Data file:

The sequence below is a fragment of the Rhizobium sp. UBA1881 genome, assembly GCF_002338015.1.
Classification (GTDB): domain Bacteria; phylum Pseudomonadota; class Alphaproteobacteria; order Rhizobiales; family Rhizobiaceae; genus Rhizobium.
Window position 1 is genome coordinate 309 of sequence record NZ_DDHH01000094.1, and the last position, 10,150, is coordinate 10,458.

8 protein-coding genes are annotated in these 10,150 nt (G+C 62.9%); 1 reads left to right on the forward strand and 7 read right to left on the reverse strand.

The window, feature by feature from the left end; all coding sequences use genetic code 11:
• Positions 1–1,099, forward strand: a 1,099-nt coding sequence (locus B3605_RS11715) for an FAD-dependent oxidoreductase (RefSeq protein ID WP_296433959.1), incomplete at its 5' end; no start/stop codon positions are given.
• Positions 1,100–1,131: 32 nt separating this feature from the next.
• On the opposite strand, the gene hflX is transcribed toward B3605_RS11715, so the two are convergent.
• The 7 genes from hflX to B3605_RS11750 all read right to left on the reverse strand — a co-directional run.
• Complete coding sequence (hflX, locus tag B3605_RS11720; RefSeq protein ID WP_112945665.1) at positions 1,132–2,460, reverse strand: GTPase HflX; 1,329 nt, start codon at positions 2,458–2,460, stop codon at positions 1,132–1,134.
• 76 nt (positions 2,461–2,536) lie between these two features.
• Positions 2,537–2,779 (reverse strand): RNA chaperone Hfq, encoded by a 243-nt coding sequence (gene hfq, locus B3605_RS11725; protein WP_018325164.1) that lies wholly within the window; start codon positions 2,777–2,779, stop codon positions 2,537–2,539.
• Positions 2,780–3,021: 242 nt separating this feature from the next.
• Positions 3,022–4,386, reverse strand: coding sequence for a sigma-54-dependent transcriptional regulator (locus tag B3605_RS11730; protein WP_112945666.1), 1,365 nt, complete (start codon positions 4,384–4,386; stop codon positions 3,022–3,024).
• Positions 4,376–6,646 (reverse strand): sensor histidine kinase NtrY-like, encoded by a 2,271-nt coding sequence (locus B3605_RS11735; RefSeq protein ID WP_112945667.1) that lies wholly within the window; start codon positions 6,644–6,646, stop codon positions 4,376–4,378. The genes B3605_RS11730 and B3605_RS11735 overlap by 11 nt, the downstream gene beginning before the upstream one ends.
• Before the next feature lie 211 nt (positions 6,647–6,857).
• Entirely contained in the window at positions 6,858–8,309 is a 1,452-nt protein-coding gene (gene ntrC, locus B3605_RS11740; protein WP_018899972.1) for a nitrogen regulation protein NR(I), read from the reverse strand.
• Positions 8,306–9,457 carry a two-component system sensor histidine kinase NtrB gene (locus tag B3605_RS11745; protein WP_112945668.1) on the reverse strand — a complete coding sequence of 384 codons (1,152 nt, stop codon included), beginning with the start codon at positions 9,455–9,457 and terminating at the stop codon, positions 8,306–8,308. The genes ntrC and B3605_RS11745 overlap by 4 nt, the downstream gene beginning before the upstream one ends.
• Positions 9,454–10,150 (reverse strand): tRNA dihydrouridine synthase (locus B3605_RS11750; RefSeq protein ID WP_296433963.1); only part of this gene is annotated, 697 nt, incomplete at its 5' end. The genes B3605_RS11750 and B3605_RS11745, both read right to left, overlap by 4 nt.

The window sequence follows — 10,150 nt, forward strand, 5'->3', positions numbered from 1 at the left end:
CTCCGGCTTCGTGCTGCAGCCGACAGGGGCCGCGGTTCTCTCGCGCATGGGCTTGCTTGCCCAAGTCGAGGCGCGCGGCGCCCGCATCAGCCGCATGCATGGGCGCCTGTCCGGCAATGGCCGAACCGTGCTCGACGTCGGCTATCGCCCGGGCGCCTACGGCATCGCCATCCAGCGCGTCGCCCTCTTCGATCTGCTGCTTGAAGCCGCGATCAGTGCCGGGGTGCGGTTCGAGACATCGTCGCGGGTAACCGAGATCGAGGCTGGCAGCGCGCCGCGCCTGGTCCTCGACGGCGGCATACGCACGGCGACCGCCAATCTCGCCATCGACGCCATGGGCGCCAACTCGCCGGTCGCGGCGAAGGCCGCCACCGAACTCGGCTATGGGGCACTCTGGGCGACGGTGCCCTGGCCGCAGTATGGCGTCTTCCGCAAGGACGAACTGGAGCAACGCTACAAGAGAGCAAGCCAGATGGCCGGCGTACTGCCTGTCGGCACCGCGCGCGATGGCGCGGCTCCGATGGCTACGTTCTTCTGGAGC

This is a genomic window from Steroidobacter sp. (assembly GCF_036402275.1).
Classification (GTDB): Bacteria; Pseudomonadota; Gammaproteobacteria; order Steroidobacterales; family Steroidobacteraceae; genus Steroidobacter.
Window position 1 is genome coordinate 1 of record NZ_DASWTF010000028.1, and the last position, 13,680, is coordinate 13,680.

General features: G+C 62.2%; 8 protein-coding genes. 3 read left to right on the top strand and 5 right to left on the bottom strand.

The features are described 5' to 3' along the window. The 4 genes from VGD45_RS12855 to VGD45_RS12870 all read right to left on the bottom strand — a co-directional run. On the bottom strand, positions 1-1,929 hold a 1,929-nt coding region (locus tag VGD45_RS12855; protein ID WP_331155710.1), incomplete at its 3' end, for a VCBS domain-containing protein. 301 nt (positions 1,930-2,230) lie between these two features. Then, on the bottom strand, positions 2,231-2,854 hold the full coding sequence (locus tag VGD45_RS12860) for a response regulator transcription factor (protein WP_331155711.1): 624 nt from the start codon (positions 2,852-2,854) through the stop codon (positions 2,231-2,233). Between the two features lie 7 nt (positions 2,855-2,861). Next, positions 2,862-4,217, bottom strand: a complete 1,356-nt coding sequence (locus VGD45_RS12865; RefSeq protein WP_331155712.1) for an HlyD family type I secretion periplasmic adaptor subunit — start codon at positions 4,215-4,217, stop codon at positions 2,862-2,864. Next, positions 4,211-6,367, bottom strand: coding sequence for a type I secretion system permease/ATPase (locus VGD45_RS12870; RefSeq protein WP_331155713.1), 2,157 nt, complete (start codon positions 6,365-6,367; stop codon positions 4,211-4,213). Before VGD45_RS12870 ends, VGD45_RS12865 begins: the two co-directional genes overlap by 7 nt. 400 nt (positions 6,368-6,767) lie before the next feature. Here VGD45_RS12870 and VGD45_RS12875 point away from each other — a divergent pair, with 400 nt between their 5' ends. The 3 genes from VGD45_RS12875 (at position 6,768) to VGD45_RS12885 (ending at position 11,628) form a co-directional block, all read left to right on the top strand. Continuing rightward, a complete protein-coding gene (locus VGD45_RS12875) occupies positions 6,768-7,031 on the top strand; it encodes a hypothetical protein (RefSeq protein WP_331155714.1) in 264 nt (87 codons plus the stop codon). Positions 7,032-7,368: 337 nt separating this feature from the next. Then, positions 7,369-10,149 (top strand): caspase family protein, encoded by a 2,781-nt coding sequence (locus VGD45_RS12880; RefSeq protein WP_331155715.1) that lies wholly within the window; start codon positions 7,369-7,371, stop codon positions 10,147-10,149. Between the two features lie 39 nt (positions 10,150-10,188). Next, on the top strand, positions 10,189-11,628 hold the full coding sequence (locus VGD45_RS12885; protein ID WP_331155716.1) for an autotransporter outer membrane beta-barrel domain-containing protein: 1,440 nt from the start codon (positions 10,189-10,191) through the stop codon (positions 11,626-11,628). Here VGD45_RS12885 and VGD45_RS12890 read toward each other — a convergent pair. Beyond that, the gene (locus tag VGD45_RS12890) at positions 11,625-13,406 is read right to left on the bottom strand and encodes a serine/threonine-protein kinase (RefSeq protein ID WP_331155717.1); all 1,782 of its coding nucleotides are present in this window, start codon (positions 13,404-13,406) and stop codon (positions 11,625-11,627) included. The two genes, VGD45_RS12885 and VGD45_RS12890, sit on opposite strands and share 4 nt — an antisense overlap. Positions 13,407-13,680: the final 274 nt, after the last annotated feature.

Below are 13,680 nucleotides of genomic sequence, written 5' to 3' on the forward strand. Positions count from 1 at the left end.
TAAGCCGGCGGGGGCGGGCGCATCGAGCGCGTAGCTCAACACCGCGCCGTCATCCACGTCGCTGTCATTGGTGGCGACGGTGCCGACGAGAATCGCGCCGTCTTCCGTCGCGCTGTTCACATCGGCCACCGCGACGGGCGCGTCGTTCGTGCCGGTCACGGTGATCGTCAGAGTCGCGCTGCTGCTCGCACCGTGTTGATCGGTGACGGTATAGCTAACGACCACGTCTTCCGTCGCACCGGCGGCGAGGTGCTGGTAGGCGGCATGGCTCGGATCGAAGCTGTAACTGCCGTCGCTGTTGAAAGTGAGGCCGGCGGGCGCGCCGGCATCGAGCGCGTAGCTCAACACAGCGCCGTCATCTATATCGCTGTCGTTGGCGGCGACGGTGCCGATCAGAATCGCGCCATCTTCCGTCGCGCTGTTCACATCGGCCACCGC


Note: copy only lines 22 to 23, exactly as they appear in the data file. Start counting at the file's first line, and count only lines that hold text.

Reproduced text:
This is a genomic window from Steroidobacter sp. (assembly GCF_036402275.1).
Classification (GTDB): Bacteria; Pseudomonadota; Gammaproteobacteria; order Steroidobacterales; family Steroidobacteraceae; genus Steroidobacter.